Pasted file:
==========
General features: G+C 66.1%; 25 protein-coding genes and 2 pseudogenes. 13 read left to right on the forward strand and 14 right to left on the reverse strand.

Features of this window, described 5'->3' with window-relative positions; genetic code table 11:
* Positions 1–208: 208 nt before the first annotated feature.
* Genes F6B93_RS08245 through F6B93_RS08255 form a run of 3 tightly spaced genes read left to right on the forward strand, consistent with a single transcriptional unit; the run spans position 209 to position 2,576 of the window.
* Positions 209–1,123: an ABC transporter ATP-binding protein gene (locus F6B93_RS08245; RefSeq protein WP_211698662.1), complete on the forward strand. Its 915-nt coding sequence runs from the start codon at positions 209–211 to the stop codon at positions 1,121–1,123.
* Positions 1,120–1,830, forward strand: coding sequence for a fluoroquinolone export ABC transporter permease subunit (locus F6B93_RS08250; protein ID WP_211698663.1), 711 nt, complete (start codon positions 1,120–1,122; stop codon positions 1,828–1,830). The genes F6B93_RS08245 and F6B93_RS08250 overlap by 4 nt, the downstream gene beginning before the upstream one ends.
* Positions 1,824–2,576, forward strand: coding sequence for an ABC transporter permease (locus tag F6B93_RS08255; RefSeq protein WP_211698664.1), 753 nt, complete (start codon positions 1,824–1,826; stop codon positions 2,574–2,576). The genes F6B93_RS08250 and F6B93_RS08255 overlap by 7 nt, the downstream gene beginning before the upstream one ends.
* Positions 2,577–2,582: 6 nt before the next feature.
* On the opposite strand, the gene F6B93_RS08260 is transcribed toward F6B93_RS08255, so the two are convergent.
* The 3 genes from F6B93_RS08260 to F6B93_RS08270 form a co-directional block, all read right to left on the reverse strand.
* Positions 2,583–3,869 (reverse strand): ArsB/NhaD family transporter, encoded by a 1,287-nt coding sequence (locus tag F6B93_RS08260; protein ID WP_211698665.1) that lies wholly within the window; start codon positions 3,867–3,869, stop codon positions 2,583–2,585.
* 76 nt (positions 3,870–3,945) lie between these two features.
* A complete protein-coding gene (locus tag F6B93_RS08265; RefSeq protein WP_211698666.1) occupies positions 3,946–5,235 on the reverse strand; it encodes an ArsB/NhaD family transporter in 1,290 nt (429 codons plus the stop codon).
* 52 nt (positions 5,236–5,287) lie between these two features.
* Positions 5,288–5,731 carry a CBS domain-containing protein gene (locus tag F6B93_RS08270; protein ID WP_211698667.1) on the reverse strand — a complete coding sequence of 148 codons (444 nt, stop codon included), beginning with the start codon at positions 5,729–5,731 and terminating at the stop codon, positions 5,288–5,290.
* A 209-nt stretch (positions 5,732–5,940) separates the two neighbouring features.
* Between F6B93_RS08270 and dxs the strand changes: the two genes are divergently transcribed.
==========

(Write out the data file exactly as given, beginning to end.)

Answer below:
General features: G+C 66.1%; 25 protein-coding genes and 2 pseudogenes. 13 read left to right on the forward strand and 14 right to left on the reverse strand.

Features of this window, described 5'->3' with window-relative positions; genetic code table 11:
* Positions 1–208: 208 nt before the first annotated feature.
* Genes F6B93_RS08245 through F6B93_RS08255 form a run of 3 tightly spaced genes read left to right on the forward strand, consistent with a single transcriptional unit; the run spans position 209 to position 2,576 of the window.
* Positions 209–1,123: an ABC transporter ATP-binding protein gene (locus F6B93_RS08245; RefSeq protein WP_211698662.1), complete on the forward strand. Its 915-nt coding sequence runs from the start codon at positions 209–211 to the stop codon at positions 1,121–1,123.
* Positions 1,120–1,830, forward strand: coding sequence for a fluoroquinolone export ABC transporter permease subunit (locus F6B93_RS08250; protein ID WP_211698663.1), 711 nt, complete (start codon positions 1,120–1,122; stop codon positions 1,828–1,830). The genes F6B93_RS08245 and F6B93_RS08250 overlap by 4 nt, the downstream gene beginning before the upstream one ends.
* Positions 1,824–2,576, forward strand: coding sequence for an ABC transporter permease (locus tag F6B93_RS08255; RefSeq protein WP_211698664.1), 753 nt, complete (start codon positions 1,824–1,826; stop codon positions 2,574–2,576). The genes F6B93_RS08250 and F6B93_RS08255 overlap by 7 nt, the downstream gene beginning before the upstream one ends.
* Positions 2,577–2,582: 6 nt before the next feature.
* On the opposite strand, the gene F6B93_RS08260 is transcribed toward F6B93_RS08255, so the two are convergent.
* The 3 genes from F6B93_RS08260 to F6B93_RS08270 form a co-directional block, all read right to left on the reverse strand.
* Positions 2,583–3,869 (reverse strand): ArsB/NhaD family transporter, encoded by a 1,287-nt coding sequence (locus tag F6B93_RS08260; protein ID WP_211698665.1) that lies wholly within the window; start codon positions 3,867–3,869, stop codon positions 2,583–2,585.
* 76 nt (positions 3,870–3,945) lie between these two features.
* A complete protein-coding gene (locus tag F6B93_RS08265; RefSeq protein WP_211698666.1) occupies positions 3,946–5,235 on the reverse strand; it encodes an ArsB/NhaD family transporter in 1,290 nt (429 codons plus the stop codon).
* 52 nt (positions 5,236–5,287) lie between these two features.
* Positions 5,288–5,731 carry a CBS domain-containing protein gene (locus tag F6B93_RS08270; protein ID WP_211698667.1) on the reverse strand — a complete coding sequence of 148 codons (444 nt, stop codon included), beginning with the start codon at positions 5,729–5,731 and terminating at the stop codon, positions 5,288–5,290.
* A 209-nt stretch (positions 5,732–5,940) separates the two neighbouring features.
* Between F6B93_RS08270 and dxs the strand changes: the two genes are divergently transcribed.